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The answer to the question I posed on yesterday’s post as to the identity of this firm, fibrous ball, a little larger than a golf ball is – a fibre ball. A Western Australian government website, ‘Beachcombers’ describes it like this.

“The fibre ball comes from a seagrass called Posidonia or strapweed, which has ribbon-like leaves. The seagrass fibre balls are formed when the leaves break off in winter storms and get tossed around by waves and currents. This causes the fibre from the decaying leaves to tangle together. In the early 1900s, fibre from strapweed was collected for its high cellulose content and was used in the manufacture of suits, explosives and household products.”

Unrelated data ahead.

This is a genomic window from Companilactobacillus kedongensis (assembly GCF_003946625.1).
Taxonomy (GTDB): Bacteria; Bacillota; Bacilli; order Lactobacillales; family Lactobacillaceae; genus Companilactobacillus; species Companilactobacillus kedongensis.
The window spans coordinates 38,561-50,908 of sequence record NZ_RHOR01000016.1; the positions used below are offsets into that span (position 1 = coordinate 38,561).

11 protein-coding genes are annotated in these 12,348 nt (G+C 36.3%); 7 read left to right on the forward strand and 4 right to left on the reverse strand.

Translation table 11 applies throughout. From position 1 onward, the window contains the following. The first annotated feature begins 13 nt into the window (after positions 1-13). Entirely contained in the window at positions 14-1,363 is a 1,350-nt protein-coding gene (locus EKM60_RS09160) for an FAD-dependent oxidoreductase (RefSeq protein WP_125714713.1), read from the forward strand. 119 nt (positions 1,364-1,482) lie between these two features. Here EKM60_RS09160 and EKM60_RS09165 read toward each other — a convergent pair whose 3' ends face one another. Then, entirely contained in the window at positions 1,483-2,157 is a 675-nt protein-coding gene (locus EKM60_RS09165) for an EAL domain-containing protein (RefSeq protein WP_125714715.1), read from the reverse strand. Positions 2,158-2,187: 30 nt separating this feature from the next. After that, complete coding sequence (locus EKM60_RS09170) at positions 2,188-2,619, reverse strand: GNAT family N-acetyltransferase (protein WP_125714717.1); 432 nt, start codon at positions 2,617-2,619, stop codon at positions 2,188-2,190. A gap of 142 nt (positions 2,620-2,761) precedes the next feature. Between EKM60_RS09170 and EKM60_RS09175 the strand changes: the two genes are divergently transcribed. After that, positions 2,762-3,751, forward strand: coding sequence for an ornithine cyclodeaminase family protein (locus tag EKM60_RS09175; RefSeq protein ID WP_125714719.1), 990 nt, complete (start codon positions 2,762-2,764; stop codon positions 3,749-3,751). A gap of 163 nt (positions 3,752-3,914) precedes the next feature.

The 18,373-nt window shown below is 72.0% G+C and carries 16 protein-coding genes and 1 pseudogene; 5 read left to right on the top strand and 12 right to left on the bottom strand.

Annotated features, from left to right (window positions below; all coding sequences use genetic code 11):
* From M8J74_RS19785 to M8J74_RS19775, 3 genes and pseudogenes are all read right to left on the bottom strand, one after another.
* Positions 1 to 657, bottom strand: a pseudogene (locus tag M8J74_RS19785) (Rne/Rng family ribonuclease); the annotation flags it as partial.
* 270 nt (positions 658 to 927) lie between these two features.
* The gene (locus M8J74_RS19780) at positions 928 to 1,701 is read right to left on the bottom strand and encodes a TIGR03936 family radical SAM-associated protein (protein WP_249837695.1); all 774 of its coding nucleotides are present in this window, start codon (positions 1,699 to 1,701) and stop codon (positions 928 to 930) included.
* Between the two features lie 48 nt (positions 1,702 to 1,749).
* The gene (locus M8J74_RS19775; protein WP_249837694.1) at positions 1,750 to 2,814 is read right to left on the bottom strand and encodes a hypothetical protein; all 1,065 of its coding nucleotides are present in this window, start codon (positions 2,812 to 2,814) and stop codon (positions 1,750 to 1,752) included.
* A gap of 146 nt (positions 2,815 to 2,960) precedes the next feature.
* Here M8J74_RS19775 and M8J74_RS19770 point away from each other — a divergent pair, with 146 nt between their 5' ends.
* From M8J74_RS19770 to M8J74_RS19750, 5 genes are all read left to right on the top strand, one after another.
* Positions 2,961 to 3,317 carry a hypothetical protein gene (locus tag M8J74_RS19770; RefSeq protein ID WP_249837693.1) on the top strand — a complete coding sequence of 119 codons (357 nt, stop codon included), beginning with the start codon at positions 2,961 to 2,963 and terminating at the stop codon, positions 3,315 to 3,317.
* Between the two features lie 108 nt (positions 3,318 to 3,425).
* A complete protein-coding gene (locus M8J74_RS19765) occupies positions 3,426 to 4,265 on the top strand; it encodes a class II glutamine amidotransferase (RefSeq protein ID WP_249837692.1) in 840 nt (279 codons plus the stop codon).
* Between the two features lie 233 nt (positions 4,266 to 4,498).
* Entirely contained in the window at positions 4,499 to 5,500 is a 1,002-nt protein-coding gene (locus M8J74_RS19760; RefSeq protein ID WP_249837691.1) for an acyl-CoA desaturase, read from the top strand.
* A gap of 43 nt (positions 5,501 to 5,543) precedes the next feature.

The Shoalhaven has plenty of waterways for strapweed to flourish and extensive sandy beaches where wave action rolls the fibres into shape. There are thousands on the shores of Jervis Bay at the moment.

Another of Mother Nature’s secrets solved.


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